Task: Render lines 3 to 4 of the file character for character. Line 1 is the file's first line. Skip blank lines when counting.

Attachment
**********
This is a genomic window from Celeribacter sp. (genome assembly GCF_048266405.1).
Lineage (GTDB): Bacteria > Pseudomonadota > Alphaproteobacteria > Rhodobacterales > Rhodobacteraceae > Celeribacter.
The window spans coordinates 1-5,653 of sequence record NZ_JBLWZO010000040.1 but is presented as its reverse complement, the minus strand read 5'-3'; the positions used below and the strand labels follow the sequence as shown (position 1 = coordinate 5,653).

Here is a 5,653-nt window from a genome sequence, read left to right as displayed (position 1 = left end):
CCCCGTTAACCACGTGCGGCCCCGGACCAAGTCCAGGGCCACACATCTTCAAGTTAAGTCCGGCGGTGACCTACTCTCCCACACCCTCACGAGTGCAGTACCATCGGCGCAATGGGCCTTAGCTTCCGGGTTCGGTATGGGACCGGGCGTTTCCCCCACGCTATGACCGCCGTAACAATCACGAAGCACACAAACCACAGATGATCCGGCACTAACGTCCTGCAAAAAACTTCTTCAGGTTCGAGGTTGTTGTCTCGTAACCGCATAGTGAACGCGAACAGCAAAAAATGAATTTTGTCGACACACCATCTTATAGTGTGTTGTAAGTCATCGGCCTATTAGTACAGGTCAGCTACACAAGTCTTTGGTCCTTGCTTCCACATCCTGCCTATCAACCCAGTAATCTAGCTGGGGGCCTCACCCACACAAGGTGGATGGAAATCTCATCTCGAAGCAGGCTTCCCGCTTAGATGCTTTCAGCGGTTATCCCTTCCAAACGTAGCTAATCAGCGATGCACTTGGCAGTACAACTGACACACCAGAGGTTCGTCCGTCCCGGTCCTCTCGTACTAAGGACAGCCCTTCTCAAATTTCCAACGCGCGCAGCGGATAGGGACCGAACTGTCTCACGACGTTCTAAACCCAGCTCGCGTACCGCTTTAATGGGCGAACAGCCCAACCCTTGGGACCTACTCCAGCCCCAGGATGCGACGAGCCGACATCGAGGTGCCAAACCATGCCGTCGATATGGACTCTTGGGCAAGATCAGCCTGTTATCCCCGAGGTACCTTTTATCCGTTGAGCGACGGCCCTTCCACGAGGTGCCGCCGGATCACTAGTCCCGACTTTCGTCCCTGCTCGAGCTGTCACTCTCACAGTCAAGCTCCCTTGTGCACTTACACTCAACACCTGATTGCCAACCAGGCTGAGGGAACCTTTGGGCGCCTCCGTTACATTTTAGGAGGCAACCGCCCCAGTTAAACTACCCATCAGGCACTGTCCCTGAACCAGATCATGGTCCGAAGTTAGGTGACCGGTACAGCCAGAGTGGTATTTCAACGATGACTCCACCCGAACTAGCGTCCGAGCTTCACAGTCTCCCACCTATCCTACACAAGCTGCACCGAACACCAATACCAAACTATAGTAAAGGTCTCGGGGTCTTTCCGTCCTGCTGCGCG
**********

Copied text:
The window spans coordinates 1-5,653 of sequence record NZ_JBLWZO010000040.1 but is presented as its reverse complement, the minus strand read 5'-3'; the positions used below and the strand labels follow the sequence as shown (position 1 = coordinate 5,653).

Here is a 5,653-nt window from a genome sequence, read left to right as displayed (position 1 = left end):